Unplugged from food corporations
I’ve heard some alarming tales from friends who work with people trapped in poverty and debt. The worst cases, due to the tax and benefits nightmare orchestrated by successive governments, are all people working full-time. Usually, they are working so many hours that they find it difficult to make the best decisions about what to eat.
Understandably, when exhausted and broke, they feel the need for a treat. Doing your food shopping (fast food!) in this state of mind is not a good idea.
Very often, the worst enemy of such poor people is corporations. The food corporations, food ‘manufacturers’, marketers, advertising/media giants.
Our newly elected majority government in the UK claims to be aware of poverty and health problems, but is currently celebrating their responsibility to the people by trying to relax the ban on hunting foxes with packs of uncontrolled dogs.
Clearly, if we want things to improve, we’ll have to do it ourselves.
One of the difficulties with ‘general advice’ is that everyone’s circumstances are different. There is no ‘general case’. Probably the only factors shared by all are cash poverty and exhaustion. So let’s choose the worst imaginable case and see how it can be improved.
Very low income.
No cooker, just a microwave.
Trapped in a poor district of a city where all local stores only sell ‘convenience’ food (heavily subsidised, advertised; huge profit margin)
no private transport.
With a microwave cooker it is easy to cook a variety of quality meals, provided you have a microwave-friendly vessel with a LID. Typically pyrex.
The best bargain for your health and wallet is oats. It has soluble fibre and a useful amount of unsaturated fat. If you like muesli, add dried (or fresh) fruit, seeds and nuts. If you like porridge, it makes in about two minutes in the bowl.
The food industry likes to disguise small portions of ‘quality’ food in cheap, bulky packaging.
1. pork pies; which often contain more wheat flour, lard and water than pork.
2. pizza. This is little more than cheese on toast with an inflated price.
3. sandwiches. These are often near the checkout, with ‘chocolate’ and sugary treats. Just once, buy one and take it apart. Typically, the main constituent is 2 slices of cheap bread.
4. The worst example isn’t food at all. It’s an aluminium can of fizzy tap water with CO2, flavouring and sweetener. Currently the adverts for this confidence trick show overweight couch potatoes mysteriously transformed into manic teenagers leaping about to loud music as soon as they open the bottle. If you are a couch potato, be warned. It doesn’t work!
5 Fish and chips …
fish and/or fish fingers with chips (from frozen).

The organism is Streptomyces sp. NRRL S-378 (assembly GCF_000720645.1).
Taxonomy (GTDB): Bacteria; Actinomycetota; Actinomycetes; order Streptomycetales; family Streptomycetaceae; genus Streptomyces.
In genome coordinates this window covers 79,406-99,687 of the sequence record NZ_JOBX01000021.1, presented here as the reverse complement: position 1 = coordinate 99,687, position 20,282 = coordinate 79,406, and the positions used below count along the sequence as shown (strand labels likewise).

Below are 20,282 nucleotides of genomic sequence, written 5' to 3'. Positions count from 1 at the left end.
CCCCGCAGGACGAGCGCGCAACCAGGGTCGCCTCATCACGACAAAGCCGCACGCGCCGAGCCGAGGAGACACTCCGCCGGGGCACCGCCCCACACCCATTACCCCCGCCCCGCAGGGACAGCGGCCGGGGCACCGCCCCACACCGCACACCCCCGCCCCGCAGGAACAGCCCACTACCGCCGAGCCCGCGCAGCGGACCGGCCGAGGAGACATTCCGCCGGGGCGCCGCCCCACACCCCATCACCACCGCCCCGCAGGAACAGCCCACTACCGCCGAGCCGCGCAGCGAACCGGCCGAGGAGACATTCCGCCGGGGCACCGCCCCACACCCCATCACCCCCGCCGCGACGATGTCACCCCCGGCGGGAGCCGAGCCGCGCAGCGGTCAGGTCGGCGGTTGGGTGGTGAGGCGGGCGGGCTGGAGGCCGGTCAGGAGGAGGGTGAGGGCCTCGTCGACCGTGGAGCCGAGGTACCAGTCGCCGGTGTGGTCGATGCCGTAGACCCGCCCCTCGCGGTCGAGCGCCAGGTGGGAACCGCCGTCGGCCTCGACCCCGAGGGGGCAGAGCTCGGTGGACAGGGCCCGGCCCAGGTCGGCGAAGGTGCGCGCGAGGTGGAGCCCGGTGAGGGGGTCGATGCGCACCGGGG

These cook well in a microwave on the plate, ready to eat. The fish (from frozen) might need an extra minute. If you have a freezer or freezer compartment in your fridge, then add peas for the vitamins.
Currently in my local supermarket 560 grams of frozen white fish fillets are £2.20 – containing typically 6 portions. The average chip shop has this amount of fish disguised as something huge with loads of cheap batter.
If you like batter, either make some or try the supermarkets own-label fish fingers. (£0.60 for ten).
Fish and fish fingers and chips and peas costs less than £1.
Frozen chips (96% potato, 4% sunflower oil) are NOT fattening unless you fry them in oil.
TEA /MAIN MEAL
Fresh carrots, greens (or frozen broccoli), peas, potato or rice, lean meat or fish. The variations are are endless. It takes about 10 minutes, though some meals taste better if microwaved slowly.
apple, banana, orange juice. These don’t advertise, and they are good bargains for health.
If you love chocolate, make your own from 100% cocoa with sweetener and/or dried fruit and nuts. Also use Carob as cocoa substitute.
Sugar is the enemy, not cocoa, though one can overdo it.
Most important of all: don’t watch adverts. Failing that, don’t believe them.
Don’t go shopping when you are hungry (either food hunger or emotional hunger). The displays are designed to take advantage of you.
Do take a shopping list.
If the corporations have taken control of your neighbourhood and you don’t have transport:
1. Search online for bulk buys (oats, wheat flour, etc.).
2. Talk to neighbours to develop a community solution: bulk buying, shared transport …
To assess/compare bargains, read the ingredients and the analysis. It is no coincidence that pies, pasties, cakes on display in ovens, blowing their aroma at you do not have such information on the packaging.
You will probably benefit from a list of meals that you discover work for you. It is very easy to forget after a hard day/week/month when you stagger into your home.
This is just an example of value for money and adequate nutrition. Food can be very interesting and varied without spending a fortune, and can become a pleasure rather than a chore.
No matter how hard it seems, you are not alone …
In many ways, the fact that supermarkets now how MULTIVITAMINS (all of them) in a daily tablet for about 1 penny, is a remarkable achievement of medicine and applied science … with one enormous proviso:
It is a huge mistake to have the full daily dose of vitamin A in each tablet, because it is hazardous to take more.
If you need such supplements, and a real health service would be able to routinely check, then one a week, twice a week, or best of all, tablets with a more cautious composition are a better solution.
Complementary to healthy food: